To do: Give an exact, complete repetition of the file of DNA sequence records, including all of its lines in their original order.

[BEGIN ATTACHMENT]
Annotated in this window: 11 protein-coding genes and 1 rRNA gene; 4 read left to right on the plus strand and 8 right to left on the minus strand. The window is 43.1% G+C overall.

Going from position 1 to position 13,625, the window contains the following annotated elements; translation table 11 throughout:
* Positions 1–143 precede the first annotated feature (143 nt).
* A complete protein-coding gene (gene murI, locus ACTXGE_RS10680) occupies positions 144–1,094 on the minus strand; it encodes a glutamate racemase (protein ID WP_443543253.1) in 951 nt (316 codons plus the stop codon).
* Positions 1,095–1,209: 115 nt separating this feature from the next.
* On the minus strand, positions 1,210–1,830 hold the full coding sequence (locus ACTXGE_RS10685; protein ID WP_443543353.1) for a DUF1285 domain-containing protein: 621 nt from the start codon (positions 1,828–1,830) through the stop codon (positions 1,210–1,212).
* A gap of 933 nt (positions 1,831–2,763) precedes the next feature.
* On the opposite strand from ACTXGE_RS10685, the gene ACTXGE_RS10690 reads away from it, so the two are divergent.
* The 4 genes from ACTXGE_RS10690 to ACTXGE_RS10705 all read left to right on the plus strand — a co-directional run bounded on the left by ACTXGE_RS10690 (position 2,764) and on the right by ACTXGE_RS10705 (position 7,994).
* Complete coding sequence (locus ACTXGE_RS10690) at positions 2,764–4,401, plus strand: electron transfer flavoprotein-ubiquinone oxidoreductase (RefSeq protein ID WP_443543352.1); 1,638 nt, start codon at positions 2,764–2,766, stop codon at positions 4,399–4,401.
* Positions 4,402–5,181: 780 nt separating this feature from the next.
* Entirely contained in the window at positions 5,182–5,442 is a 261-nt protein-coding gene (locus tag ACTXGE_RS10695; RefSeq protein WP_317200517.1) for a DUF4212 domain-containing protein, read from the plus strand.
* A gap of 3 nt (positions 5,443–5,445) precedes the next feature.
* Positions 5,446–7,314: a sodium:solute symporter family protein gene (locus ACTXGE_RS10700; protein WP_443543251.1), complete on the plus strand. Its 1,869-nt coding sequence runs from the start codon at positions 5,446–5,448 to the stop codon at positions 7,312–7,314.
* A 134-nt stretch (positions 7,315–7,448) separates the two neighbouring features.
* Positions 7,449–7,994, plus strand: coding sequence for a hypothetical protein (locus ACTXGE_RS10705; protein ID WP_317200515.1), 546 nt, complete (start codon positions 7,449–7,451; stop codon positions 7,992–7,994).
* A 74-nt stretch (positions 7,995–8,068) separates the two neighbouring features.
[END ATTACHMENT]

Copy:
Annotated in this window: 11 protein-coding genes and 1 rRNA gene; 4 read left to right on the plus strand and 8 right to left on the minus strand. The window is 43.1% G+C overall.

Going from position 1 to position 13,625, the window contains the following annotated elements; translation table 11 throughout:
* Positions 1–143 precede the first annotated feature (143 nt).
* A complete protein-coding gene (gene murI, locus ACTXGE_RS10680) occupies positions 144–1,094 on the minus strand; it encodes a glutamate racemase (protein ID WP_443543253.1) in 951 nt (316 codons plus the stop codon).
* Positions 1,095–1,209: 115 nt separating this feature from the next.
* On the minus strand, positions 1,210–1,830 hold the full coding sequence (locus ACTXGE_RS10685; protein ID WP_443543353.1) for a DUF1285 domain-containing protein: 621 nt from the start codon (positions 1,828–1,830) through the stop codon (positions 1,210–1,212).
* A gap of 933 nt (positions 1,831–2,763) precedes the next feature.
* On the opposite strand from ACTXGE_RS10685, the gene ACTXGE_RS10690 reads away from it, so the two are divergent.
* The 4 genes from ACTXGE_RS10690 to ACTXGE_RS10705 all read left to right on the plus strand — a co-directional run bounded on the left by ACTXGE_RS10690 (position 2,764) and on the right by ACTXGE_RS10705 (position 7,994).
* Complete coding sequence (locus ACTXGE_RS10690) at positions 2,764–4,401, plus strand: electron transfer flavoprotein-ubiquinone oxidoreductase (RefSeq protein ID WP_443543352.1); 1,638 nt, start codon at positions 2,764–2,766, stop codon at positions 4,399–4,401.
* Positions 4,402–5,181: 780 nt separating this feature from the next.
* Entirely contained in the window at positions 5,182–5,442 is a 261-nt protein-coding gene (locus tag ACTXGE_RS10695; RefSeq protein WP_317200517.1) for a DUF4212 domain-containing protein, read from the plus strand.
* A gap of 3 nt (positions 5,443–5,445) precedes the next feature.
* Positions 5,446–7,314: a sodium:solute symporter family protein gene (locus ACTXGE_RS10700; protein WP_443543251.1), complete on the plus strand. Its 1,869-nt coding sequence runs from the start codon at positions 5,446–5,448 to the stop codon at positions 7,312–7,314.
* A 134-nt stretch (positions 7,315–7,448) separates the two neighbouring features.
* Positions 7,449–7,994, plus strand: coding sequence for a hypothetical protein (locus ACTXGE_RS10705; protein ID WP_317200515.1), 546 nt, complete (start codon positions 7,449–7,451; stop codon positions 7,992–7,994).
* A 74-nt stretch (positions 7,995–8,068) separates the two neighbouring features.